To Kill Code
Economics is a great frame for understanding problems, but it can cloud many issues as well. The software development community has fought for years against the idea that IT should be viewed as a cost center. We’d like to see it as a value creating investment. Yet, as much as we’d like to see it that way, we speak about code as a liability. Experienced developers know that if we can deliver value with less code, we’re better off.
Much of the discussion around Technical Debt has this same issue. We see code, particularly entropy-scarred code, as a liability, but we can’t get away from the fact that it produces value. Sometimes I feel that we might be better adopting the attitude that the problem with code is that it has too much value. After a fixed investment, you can keep it in production for years, making money. It can stay in production far longer than any developer can remember how it works, and that’s where the problem starts. When you modify things you don’t understand, there’s a good chance you’ll introduce bugs - and that’s after overcoming the fear and stress of being uncertain about what you are doing.
Poorly understood code is the norm today. We’ve spent decades concentrating on ways to write better code, and ways to refactor it, but we can’t evade the fact that we keep writing more of it, and it doesn’t go away - unless we actively kill it.
What does it take to kill code?
It’s harder than it looks. First of all, we need to know that a particular area of code is dead. In software development, we use the term code coverage to describe the degree to which source code is covered by a test suite. What we need do is the equivalent of running coverage in production to discover, by implication, the areas of code that are not exercised as the system runs. You can’t use this information to “prove” that an area of code is dead, but you can find areas of code that are executed only once or twice per week despite your system getting millions of requests. At that point, you have choices. You can decide whether the work that code does is really necessary. Maybe the system can be changed to transition users to a different code path in those cases. If it can, you can delete that code.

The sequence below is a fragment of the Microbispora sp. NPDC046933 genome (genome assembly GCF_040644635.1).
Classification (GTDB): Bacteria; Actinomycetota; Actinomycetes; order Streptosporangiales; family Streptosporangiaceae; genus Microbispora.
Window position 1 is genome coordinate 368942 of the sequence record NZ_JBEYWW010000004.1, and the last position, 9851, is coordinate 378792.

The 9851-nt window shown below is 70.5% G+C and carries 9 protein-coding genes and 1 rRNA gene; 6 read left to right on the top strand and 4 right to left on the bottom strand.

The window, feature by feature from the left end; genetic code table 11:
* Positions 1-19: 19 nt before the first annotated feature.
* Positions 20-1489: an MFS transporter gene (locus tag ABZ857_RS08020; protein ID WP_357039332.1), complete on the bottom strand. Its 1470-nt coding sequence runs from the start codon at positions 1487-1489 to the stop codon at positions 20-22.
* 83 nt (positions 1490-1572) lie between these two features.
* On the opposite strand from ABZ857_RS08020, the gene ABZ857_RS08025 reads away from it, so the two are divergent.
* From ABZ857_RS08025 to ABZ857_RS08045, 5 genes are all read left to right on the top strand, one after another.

Concentrating on rare cases is powerful. First of all, they may be lower risk. If you choose to work on the code that supports those areas, by refactoring, rewriting, or eliminating those paths, you’re unlikely to bring the system to a screeching halt. You’re also choosing to address the problem of code that isn’t quite paying for itself. Code has very real carrying costs. If we weight every line of code in a system by its use, we can see that some code is overhead. Whatever we can do to eliminate it or make it less likely to take up our time is a win for us.
Coverage in production doesn’t necessarily mean running a code coverage tool in production runs, although you can do that for some subset of some subset of your traffic if you don’t mind the execution costs. You can get the same information with some clever logging. Make sure you have logging in areas of code that you are suspicious of - areas that you don’t think run very often. Then, look for their absence from reports. The insights you gain can help you prune your system.